Hospital Receives Major Quality Care Award
CMH scores over 97 percent on key indicators
(May 13, 2011) Calvert Memorial Hospital has received the 2011 Excellence Award for Quality Improvement from the Delmarva Foundation for Medical Care. CMH was one of six hospitals statewide to receive the prestigious award. It was presented Thursday at a special ceremony during National Hospital Week.
Specifically, Calvert achieved high marks for preventing surgical infections and treating heart attack, heart failure and pneumonia patients - based on established measures for best practice.
The Delmarva Foundation, created in 1973, is a nationally recognized leader in healthcare quality improvement. The non-profit organization works to improve care for Maryland's 730,000 plus Medicare beneficiaries and to provide consumers with quality information to help them make informed choices.
"We are pleased to be selected by the Delmarva Foundation to receive this high honor," said CMH President and CEO Jim Xinis. "This award is especially meaningful because it compares our performance to national benchmarks for quality care."
"Of particular note is Calvert's average score of 97.3 percent across all measures and quarters," said Sharon Stewart of the Delmarva Foundation. "It's truly the results behind those numbers that count. It's important for the people who come here to know that they will receive the best of care."
To qualify for the award, CMH achieved over 90 percent for three consecutive quarters (or nine months) in 2010 on 17 key clinical indicators - such as how many heart attack patients receive aspirin upon admission and at discharge. Those who receive aspirin experience fewer complications including another heart attack.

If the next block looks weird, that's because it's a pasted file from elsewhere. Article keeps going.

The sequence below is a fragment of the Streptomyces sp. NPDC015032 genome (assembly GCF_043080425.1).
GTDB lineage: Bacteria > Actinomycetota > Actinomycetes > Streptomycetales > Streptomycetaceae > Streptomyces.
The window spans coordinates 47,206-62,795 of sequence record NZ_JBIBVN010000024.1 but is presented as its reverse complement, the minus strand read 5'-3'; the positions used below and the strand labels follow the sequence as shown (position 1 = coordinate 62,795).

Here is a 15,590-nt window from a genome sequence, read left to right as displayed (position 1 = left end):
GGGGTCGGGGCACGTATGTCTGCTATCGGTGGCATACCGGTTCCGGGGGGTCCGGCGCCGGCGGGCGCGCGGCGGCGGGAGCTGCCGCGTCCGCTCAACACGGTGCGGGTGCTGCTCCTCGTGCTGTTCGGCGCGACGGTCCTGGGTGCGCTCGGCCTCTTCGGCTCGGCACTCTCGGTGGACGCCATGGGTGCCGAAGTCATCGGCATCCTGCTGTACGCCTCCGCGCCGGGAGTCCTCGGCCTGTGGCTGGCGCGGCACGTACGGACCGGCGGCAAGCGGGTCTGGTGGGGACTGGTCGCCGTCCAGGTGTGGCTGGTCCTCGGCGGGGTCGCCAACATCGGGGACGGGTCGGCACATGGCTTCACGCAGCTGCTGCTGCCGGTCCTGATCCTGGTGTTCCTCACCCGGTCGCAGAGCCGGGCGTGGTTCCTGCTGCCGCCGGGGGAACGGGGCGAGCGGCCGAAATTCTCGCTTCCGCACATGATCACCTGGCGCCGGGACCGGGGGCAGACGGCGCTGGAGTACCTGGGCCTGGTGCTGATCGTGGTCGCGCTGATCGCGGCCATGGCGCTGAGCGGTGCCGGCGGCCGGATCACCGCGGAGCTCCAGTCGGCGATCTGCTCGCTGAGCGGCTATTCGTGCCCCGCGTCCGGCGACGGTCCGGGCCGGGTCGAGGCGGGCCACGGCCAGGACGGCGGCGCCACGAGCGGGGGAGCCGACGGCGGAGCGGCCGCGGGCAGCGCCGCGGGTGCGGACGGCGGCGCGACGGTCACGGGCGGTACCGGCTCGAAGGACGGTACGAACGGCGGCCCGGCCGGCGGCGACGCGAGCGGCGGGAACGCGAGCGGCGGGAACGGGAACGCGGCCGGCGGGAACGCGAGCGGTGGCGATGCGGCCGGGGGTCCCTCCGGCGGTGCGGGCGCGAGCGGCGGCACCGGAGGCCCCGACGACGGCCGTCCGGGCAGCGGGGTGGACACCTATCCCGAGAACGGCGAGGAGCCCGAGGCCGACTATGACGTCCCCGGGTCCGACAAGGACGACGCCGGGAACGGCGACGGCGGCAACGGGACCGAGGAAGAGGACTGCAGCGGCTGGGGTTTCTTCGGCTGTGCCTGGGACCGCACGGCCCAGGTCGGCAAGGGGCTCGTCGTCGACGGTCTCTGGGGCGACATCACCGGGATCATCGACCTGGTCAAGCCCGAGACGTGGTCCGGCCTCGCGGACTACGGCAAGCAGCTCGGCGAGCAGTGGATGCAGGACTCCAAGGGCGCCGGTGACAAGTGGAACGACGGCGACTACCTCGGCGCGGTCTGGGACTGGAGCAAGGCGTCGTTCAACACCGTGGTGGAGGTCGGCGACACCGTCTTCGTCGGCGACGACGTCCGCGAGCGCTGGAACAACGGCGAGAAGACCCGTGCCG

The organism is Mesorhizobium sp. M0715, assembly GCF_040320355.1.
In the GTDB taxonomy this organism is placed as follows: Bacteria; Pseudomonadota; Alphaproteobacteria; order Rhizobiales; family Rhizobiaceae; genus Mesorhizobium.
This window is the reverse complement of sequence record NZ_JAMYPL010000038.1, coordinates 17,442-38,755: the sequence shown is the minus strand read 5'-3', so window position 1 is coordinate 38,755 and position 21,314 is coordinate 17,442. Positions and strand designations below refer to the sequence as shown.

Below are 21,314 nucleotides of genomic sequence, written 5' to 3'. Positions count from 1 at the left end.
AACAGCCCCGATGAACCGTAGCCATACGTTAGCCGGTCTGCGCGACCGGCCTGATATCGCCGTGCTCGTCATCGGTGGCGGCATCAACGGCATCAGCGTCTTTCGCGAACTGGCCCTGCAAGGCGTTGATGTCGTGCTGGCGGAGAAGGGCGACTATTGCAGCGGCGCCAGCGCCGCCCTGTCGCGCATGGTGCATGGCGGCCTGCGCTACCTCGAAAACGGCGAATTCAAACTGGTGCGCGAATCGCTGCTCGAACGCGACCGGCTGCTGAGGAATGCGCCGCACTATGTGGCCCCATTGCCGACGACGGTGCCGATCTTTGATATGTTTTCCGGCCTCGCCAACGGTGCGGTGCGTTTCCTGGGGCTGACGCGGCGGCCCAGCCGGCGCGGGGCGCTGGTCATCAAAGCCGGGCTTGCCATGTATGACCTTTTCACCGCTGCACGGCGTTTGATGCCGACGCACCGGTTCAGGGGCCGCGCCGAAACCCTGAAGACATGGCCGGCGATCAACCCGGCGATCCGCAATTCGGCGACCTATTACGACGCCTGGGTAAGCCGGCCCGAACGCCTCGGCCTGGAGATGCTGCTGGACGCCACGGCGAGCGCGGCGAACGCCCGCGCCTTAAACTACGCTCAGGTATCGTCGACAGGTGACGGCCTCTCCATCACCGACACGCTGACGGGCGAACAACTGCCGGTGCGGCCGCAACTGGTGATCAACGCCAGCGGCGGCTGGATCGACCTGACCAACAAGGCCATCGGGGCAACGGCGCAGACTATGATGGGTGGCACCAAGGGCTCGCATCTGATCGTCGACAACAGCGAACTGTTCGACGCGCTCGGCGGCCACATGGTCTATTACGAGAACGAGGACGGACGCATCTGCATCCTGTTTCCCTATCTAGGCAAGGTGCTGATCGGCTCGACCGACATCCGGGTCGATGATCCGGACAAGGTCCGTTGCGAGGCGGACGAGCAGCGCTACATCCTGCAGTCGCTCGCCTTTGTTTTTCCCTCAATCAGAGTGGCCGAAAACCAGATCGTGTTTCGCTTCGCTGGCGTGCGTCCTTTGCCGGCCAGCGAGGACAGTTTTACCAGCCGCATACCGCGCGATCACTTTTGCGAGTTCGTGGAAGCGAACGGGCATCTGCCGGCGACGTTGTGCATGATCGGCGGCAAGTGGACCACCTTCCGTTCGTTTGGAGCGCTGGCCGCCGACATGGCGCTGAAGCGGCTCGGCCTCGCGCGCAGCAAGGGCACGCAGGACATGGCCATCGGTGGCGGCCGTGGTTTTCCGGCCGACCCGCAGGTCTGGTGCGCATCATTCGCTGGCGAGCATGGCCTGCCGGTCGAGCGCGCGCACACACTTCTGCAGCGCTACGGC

Other measures include the use of beta-blocker medications for the treatment of a heart attack and the use of antibiotics prior to surgery. The performance measures are selected based on "best practice" or what has proven effective over time according to the latest clinical research. "Doing these things result in better outcomes for our patients," said Helen Burroughs, core measures coordinator.
"It was definitely a demonstration of teamwork," she said. "There was a widespread educational campaign ... we posted flyers with our results in every department and made presentations at medical staff meetings."
"Dr. (John) Schnabel and Dr. (William) White were instrumental in leading the effort in the emergency department," said Burroughs. "Dr. (Chang) Choi and the adult hospitalists were also very engaged."